The SEC also is examining "mixed-use" arrangements, where money managers receive some permitted research and brokerage services as well as some other services outside the scope of the securities rule. "This is an area where we've seen tremendous abuse, and it's something under serious scrutiny," Ms. Morris said.
Also expected as part of the proposal is a requirement that brokers give investment advisory clients — including mutual fund directors — details of trading costs, including commissions and other transaction costs.
The SEC ultimately wants to open discussions between mutual fund directors and investment advisers "to drive down transaction costs," Ms. Morris said.
Money managers, for the first time, would have to disclose details of their soft-dollar arrangements in their annual Form ADV filings with the SEC.
"We're looking to clarify the books and records investment advisers and broker-dealers have to keep," Ms. Morris said, noting that inspections have found a "lackadaisical approach" to the record-keeping requirement.
The proposed rule is a huge victory for smaller, no-frills brokerage firms — also known as execution-only firms — that lack the resources for internal research. Those firms typically charge lower commissions on trades than full-service brokerage firms
Some money managers — including MFS Investment Management and Putnam Investments, both implicated in the mutual fund trading scandals — have stopped using soft dollars in an effort to refurbisPutnam Investmentsnt and Putnam Investments, both implicated in the mutual fund trading scandals — have stopped using soft dollars in an effort to refurbish their reputations.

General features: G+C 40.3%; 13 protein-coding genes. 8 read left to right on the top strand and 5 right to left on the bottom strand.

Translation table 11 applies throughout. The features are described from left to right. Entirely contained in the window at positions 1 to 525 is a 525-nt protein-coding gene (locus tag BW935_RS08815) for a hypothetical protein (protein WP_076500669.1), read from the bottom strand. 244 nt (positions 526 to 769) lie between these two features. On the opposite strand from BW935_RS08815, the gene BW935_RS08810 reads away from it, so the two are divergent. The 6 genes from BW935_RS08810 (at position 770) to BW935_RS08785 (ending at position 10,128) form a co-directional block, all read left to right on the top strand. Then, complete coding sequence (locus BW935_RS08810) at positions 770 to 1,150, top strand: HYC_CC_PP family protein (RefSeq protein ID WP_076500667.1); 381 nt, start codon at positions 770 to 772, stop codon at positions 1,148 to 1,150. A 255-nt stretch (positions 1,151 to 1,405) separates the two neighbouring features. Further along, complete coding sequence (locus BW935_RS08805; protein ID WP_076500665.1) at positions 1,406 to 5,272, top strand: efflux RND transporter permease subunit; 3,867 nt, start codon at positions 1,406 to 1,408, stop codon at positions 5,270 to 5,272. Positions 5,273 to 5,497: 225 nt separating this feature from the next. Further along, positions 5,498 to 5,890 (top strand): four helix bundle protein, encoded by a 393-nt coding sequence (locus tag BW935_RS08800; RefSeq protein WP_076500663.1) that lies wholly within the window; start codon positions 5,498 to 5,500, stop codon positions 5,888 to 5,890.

"It would be more intellectually honest to say, ‘Let's just get rid of all soft dollars,' than target what is just the best part of soft dollars because it's the most transparent … and it's more independent than conflicting research from the sell-side brokerage firms," said David G. Tittsworth, executive director of the Washington-based Investment Counsel Association.
The SEC proposal is expected to be heavily influenced by the United Kingdom's expanded, voluntary disclosure code, expected to be published later this month by the Investment Management Association, London,
Under the U.K. code, money managers will give to pension fund clients early next year their data on trading volumes, commissions and soft-dollar usage for the second half of 2005, said Gordon Midgley, director of research at the IMA. In the future, managers will be required to give that information to all institutional clients.
The expanded code asks money managers to break out, by asset class for each client, total trading volume conducted during a specified period by the top 10 brokerage firms and electronic crossing networks. It also requires managers to give the percentage of trades on which no commissions, full commissions or other rates of commissions were paid.
Money managers also must describe how the commission dollars were allocated between execution and research products and services, Mr. Midgley said. The SEC's proposed rule, by contrast, would not include this breakdown, Ms. Morris said.